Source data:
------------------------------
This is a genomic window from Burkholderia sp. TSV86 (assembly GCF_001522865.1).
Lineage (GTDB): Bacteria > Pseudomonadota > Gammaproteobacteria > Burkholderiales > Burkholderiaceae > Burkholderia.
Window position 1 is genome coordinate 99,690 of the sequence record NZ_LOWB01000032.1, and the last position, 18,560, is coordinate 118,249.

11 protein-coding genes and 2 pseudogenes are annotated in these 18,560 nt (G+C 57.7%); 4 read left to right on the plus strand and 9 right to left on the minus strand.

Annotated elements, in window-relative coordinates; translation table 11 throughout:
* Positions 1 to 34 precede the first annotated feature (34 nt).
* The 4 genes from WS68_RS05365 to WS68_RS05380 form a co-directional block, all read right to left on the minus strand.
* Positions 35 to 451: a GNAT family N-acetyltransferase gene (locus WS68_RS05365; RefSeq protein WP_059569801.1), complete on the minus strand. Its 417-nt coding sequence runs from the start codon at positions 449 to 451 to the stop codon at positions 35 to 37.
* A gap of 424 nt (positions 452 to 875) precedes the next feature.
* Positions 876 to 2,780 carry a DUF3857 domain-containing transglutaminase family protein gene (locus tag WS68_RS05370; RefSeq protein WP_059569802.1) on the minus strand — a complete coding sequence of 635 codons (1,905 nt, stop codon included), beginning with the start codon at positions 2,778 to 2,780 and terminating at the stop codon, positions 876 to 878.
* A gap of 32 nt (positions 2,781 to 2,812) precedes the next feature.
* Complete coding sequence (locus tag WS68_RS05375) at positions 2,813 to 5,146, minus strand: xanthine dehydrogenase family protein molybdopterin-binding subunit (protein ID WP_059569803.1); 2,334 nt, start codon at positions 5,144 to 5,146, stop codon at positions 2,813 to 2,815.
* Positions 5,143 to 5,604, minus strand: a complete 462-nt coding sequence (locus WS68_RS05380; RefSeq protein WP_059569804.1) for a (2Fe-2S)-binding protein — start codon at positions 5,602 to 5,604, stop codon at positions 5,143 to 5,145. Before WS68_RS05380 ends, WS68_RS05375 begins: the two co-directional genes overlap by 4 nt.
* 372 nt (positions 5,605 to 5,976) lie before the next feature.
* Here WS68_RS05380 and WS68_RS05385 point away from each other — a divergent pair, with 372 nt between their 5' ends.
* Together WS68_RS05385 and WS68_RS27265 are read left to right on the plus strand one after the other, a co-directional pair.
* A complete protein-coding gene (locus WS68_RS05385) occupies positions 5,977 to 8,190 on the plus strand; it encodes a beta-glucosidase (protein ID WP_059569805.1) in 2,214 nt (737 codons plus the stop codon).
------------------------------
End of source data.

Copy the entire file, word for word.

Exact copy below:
This is a genomic window from Burkholderia sp. TSV86 (assembly GCF_001522865.1).
Lineage (GTDB): Bacteria > Pseudomonadota > Gammaproteobacteria > Burkholderiales > Burkholderiaceae > Burkholderia.
Window position 1 is genome coordinate 99,690 of the sequence record NZ_LOWB01000032.1, and the last position, 18,560, is coordinate 118,249.

11 protein-coding genes and 2 pseudogenes are annotated in these 18,560 nt (G+C 57.7%); 4 read left to right on the plus strand and 9 right to left on the minus strand.

Annotated elements, in window-relative coordinates; translation table 11 throughout:
* Positions 1 to 34 precede the first annotated feature (34 nt).
* The 4 genes from WS68_RS05365 to WS68_RS05380 form a co-directional block, all read right to left on the minus strand.
* Positions 35 to 451: a GNAT family N-acetyltransferase gene (locus WS68_RS05365; RefSeq protein WP_059569801.1), complete on the minus strand. Its 417-nt coding sequence runs from the start codon at positions 449 to 451 to the stop codon at positions 35 to 37.
* A gap of 424 nt (positions 452 to 875) precedes the next feature.
* Positions 876 to 2,780 carry a DUF3857 domain-containing transglutaminase family protein gene (locus tag WS68_RS05370; RefSeq protein WP_059569802.1) on the minus strand — a complete coding sequence of 635 codons (1,905 nt, stop codon included), beginning with the start codon at positions 2,778 to 2,780 and terminating at the stop codon, positions 876 to 878.
* A gap of 32 nt (positions 2,781 to 2,812) precedes the next feature.
* Complete coding sequence (locus tag WS68_RS05375) at positions 2,813 to 5,146, minus strand: xanthine dehydrogenase family protein molybdopterin-binding subunit (protein ID WP_059569803.1); 2,334 nt, start codon at positions 5,144 to 5,146, stop codon at positions 2,813 to 2,815.
* Positions 5,143 to 5,604, minus strand: a complete 462-nt coding sequence (locus WS68_RS05380; RefSeq protein WP_059569804.1) for a (2Fe-2S)-binding protein — start codon at positions 5,602 to 5,604, stop codon at positions 5,143 to 5,145. Before WS68_RS05380 ends, WS68_RS05375 begins: the two co-directional genes overlap by 4 nt.
* 372 nt (positions 5,605 to 5,976) lie before the next feature.
* Here WS68_RS05380 and WS68_RS05385 point away from each other — a divergent pair, with 372 nt between their 5' ends.
* Together WS68_RS05385 and WS68_RS27265 are read left to right on the plus strand one after the other, a co-directional pair.
* A complete protein-coding gene (locus WS68_RS05385) occupies positions 5,977 to 8,190 on the plus strand; it encodes a beta-glucosidase (protein ID WP_059569805.1) in 2,214 nt (737 codons plus the stop codon).